(Updated) NORTH BALTIMORE — Imagine a transportation project that will help reduce America’s reliance on foreign oil, create 100s of jobs and is environmentally friendly.
Now imagine that project – the most advanced in the world — being built in southern Wood County, part of the “Rail Renaissance” going on in America.
About 200 people gathered Friday afternoon for the ground breaking of the Northwest Ohio intermodal terminal outside North Baltimore, part of the National Gateway project. When completed in the first quarter of 2011, the project will connect three Mid-Atlantic ports with the Midwest, effectively coordinating ship, truck and rail modes of transportation. The Northwest Ohio intermodal terminal will be the cornerstone of National Gateway.
Work on the site actually began in May, including grading, preliminary track work and buffering along Ohio 18. At its completion the terminal will span 185 developed acres and have 23 miles of track.
National Gateway is expected to cost $840 million, with $390 million spent by CSX Railroad — $175 million of it invested in the local terminal. Much of the $450 million being spent by federal, state and local municipalities is to upgrade infrastructure to allow for double-stack freight trains to travel. Containers will be taken off ships at the three ports, double stacked on freight trains and hauled west through rail corridors in several states to North Baltimore. Rail clearances have to raised to allow for double-stacked trains.
Once the trains arrive in the North Baltimore hub, an electric crane will transfer some of the double stacks to other trains for further distribution or single stacks to semi-tractors.
During a pre-ground breaking reception, CSX’s CEO Michael Ward announced the construction phase of the project will mean the creation of 400 jobs, while 200 permanent jobs will be offered once the terminal is in operation. Even more exciting, according to Ward, is the expectation of 2,600 jobs which can be created through the infrastructure which will be built around the terminal, such as huge distribution centers.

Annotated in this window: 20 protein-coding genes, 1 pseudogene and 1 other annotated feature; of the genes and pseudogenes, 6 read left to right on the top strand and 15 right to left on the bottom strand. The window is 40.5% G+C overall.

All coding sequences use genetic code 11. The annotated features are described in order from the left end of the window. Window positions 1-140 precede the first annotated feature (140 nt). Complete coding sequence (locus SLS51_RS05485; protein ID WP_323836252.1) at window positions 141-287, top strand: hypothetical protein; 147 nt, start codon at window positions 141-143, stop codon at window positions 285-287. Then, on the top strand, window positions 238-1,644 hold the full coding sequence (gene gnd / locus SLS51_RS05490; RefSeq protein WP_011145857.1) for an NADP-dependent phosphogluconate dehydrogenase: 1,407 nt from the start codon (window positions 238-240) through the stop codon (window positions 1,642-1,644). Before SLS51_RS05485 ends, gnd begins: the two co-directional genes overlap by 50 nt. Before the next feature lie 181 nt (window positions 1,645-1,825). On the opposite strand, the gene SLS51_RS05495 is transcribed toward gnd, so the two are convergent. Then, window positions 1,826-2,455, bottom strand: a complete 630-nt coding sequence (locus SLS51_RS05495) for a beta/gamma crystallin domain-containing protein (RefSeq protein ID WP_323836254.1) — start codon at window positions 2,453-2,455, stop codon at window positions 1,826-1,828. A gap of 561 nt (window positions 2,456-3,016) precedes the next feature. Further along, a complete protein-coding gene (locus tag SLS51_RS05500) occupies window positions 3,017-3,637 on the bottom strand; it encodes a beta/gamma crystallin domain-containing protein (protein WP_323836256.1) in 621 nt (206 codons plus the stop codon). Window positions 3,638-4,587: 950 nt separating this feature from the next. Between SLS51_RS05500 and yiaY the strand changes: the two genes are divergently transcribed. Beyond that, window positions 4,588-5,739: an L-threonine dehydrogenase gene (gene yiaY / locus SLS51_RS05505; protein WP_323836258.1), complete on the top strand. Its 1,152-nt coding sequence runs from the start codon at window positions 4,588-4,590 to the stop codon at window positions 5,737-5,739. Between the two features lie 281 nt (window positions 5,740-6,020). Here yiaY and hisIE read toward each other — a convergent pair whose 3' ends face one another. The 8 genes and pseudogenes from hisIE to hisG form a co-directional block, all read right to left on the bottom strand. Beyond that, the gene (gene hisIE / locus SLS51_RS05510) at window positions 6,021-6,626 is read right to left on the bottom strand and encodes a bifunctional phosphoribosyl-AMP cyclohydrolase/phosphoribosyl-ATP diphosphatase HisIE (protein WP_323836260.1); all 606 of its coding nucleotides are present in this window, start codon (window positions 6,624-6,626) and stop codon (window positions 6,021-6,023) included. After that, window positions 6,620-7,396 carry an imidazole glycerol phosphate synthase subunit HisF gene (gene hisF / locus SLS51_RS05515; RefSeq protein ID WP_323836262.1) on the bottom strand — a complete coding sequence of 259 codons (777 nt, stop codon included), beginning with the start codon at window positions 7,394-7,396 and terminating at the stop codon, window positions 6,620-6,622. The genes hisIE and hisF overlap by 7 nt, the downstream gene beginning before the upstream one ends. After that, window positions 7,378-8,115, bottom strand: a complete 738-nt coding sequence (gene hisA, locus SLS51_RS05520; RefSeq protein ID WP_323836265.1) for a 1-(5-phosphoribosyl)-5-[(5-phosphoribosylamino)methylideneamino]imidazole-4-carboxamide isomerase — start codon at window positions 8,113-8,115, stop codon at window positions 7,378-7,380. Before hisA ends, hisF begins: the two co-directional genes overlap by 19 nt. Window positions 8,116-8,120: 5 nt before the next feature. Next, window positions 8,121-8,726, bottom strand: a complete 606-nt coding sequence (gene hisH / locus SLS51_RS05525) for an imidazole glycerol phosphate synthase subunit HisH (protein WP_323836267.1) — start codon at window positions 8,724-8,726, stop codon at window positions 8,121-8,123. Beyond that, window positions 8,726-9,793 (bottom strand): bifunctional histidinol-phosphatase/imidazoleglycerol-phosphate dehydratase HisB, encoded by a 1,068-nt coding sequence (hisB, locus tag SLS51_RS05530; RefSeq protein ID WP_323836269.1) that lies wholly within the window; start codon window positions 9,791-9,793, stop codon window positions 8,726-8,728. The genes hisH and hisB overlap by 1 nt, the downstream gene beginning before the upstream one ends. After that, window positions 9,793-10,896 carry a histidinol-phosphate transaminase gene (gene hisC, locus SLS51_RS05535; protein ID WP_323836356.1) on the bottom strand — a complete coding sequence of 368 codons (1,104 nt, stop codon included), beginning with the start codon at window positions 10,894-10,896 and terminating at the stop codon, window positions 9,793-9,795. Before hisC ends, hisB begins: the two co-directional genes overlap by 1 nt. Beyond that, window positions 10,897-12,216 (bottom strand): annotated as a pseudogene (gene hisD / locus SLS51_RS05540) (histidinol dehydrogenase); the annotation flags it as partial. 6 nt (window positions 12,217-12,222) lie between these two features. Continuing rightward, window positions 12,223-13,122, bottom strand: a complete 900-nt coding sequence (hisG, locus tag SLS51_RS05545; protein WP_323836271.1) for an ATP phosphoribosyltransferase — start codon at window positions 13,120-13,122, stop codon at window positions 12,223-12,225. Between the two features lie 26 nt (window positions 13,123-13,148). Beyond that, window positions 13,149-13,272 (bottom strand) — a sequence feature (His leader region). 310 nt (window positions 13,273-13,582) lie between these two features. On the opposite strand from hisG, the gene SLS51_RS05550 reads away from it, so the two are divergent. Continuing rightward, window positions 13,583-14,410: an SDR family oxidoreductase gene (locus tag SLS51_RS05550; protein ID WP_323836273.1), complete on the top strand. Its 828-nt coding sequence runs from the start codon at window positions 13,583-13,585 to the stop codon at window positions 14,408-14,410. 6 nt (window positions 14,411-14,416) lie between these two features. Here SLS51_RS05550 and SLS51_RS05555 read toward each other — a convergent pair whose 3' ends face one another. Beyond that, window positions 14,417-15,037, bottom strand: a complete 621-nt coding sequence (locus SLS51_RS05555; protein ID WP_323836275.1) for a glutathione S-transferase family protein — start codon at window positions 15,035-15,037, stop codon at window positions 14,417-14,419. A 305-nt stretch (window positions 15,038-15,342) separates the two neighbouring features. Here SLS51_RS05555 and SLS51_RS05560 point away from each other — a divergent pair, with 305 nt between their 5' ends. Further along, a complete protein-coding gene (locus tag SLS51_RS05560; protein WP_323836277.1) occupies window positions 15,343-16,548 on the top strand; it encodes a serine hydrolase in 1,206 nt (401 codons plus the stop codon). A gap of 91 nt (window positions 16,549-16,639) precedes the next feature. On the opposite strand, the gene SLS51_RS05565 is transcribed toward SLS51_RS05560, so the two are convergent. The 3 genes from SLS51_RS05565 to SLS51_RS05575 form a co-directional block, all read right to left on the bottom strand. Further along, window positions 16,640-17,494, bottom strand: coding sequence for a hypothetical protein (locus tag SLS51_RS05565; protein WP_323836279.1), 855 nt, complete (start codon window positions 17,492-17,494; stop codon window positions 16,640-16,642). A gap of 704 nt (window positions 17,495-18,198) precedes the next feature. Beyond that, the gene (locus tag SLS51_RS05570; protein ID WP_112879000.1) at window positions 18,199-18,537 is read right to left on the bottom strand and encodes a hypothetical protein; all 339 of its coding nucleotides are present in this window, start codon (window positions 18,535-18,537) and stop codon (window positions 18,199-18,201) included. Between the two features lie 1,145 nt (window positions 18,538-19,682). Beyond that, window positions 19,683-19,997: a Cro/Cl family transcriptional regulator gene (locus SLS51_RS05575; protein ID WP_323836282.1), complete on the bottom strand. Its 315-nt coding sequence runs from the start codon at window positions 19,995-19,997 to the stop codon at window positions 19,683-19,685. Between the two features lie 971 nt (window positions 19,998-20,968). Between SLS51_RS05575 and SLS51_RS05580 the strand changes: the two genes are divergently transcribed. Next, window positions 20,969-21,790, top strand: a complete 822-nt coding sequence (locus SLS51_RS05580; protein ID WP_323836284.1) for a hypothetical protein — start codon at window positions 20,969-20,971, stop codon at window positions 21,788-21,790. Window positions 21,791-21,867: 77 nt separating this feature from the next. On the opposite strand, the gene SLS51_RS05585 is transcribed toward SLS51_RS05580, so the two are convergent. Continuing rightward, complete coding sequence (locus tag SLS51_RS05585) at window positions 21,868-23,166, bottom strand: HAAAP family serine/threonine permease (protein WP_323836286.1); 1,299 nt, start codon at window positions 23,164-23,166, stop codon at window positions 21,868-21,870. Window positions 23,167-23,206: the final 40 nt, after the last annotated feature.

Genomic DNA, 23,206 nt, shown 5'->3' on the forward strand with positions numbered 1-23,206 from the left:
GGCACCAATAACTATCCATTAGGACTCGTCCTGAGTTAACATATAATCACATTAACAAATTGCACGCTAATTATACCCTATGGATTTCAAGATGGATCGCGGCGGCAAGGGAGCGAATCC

Ward referred to a “Rail Renaissance” occurring with a projected demand for freight transport doubling in the next 20 years. He noted trains are environmentally friendly because a single freight train can haul the equivalent of goods carried on 280 semi rigs; carry a ton of freight over 400 miles on a single gallon of fuel; and reduce CO2 emissions. Ward said CSX has committed to reducing CO2 emissions by eight percent in 2011, the equivalent of taking 444 cars off the highway.
“This will be the most advanced intermodal terminal in the world,” he stated. “Absolutely state-of-the-art.”
During the reception, a train rumbled along tracks next to the reception tent. “Right on cue, a train coming by. That’s the sound of money,” quipped emcee Tom Blaha, executive director of the Wood County Economic Development Commission.
U.S. Rep Bob Latta, R-Bowling Green, thanked the dignitaries involved in the project for bringing over 200 permanent jobs to the area, especially in such tough economic times. He said he serves on the transportation committee in Congress, and one concern is how to make sure “rail” continues to move forward. He noted 65 percent of America’s fuel comes from foreign countries, so if consumption of fuel can be reduced, such as using trains instead of trucks, “that helps America.”
Ohio Gov. Ted Strickland announced the state is investing $25 million in the project, $20 million through the federal recovery and reinvestment program and $5 million from the Ohio Rail Development Fund. “We look to support CSX’s continued effort to secure federal funds to complete connecting us to the East Coast. It’ll do so many good things for us. It will link the East Coast with international ports with distribution centers of the Midwest.”
Ohio Rep. Randy Gardner said Friday was a great day for schools, including North Baltimore Schools, because jobs are “always about education. It is very difficult for students to do well in school if mom and dad don’t have jobs.”
Front page caption: Michael Ward, left, President and CEO of CSX, shakes hand with Gov. Ted Strickland.